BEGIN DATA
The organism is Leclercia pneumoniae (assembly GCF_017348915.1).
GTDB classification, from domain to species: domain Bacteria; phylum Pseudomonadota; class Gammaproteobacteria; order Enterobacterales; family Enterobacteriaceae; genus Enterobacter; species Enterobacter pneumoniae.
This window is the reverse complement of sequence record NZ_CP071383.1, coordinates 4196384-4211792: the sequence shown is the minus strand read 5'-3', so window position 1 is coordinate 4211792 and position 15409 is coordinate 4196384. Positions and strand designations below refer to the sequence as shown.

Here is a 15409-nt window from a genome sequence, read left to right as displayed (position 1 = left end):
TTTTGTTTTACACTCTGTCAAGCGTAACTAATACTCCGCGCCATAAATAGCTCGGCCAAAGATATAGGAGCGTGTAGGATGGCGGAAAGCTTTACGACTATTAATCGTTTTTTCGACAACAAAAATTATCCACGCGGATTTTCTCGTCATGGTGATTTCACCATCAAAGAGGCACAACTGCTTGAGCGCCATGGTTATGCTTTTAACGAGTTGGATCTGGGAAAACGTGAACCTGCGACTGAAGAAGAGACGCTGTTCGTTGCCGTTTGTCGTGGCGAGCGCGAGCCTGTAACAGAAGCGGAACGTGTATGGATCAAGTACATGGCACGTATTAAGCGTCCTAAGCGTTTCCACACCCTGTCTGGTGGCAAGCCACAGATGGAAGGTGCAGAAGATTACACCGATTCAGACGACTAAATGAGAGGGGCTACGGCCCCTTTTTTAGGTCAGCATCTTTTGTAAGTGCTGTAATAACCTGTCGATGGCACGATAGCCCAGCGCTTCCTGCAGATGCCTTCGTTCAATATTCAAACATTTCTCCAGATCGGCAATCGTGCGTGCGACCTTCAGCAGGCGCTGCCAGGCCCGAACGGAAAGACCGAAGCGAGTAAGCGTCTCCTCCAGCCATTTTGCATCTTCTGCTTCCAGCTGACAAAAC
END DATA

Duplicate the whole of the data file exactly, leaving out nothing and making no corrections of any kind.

The organism is Leclercia pneumoniae (assembly GCF_017348915.1).
GTDB classification, from domain to species: domain Bacteria; phylum Pseudomonadota; class Gammaproteobacteria; order Enterobacterales; family Enterobacteriaceae; genus Enterobacter; species Enterobacter pneumoniae.
This window is the reverse complement of sequence record NZ_CP071383.1, coordinates 4196384-4211792: the sequence shown is the minus strand read 5'-3', so window position 1 is coordinate 4211792 and position 15409 is coordinate 4196384. Positions and strand designations below refer to the sequence as shown.

Here is a 15409-nt window from a genome sequence, read left to right as displayed (position 1 = left end):
TTTTGTTTTACACTCTGTCAAGCGTAACTAATACTCCGCGCCATAAATAGCTCGGCCAAAGATATAGGAGCGTGTAGGATGGCGGAAAGCTTTACGACTATTAATCGTTTTTTCGACAACAAAAATTATCCACGCGGATTTTCTCGTCATGGTGATTTCACCATCAAAGAGGCACAACTGCTTGAGCGCCATGGTTATGCTTTTAACGAGTTGGATCTGGGAAAACGTGAACCTGCGACTGAAGAAGAGACGCTGTTCGTTGCCGTTTGTCGTGGCGAGCGCGAGCCTGTAACAGAAGCGGAACGTGTATGGATCAAGTACATGGCACGTATTAAGCGTCCTAAGCGTTTCCACACCCTGTCTGGTGGCAAGCCACAGATGGAAGGTGCAGAAGATTACACCGATTCAGACGACTAAATGAGAGGGGCTACGGCCCCTTTTTTAGGTCAGCATCTTTTGTAAGTGCTGTAATAACCTGTCGATGGCACGATAGCCCAGCGCTTCCTGCAGATGCCTTCGTTCAATATTCAAACATTTCTCCAGATCGGCAATCGTGCGTGCGACCTTCAGCAGGCGCTGCCAGGCCCGAACGGAAAGACCGAAGCGAGTAAGCGTCTCCTCCAGCCATTTTGCATCTTCTGCTTCCAGCTGACAAAAC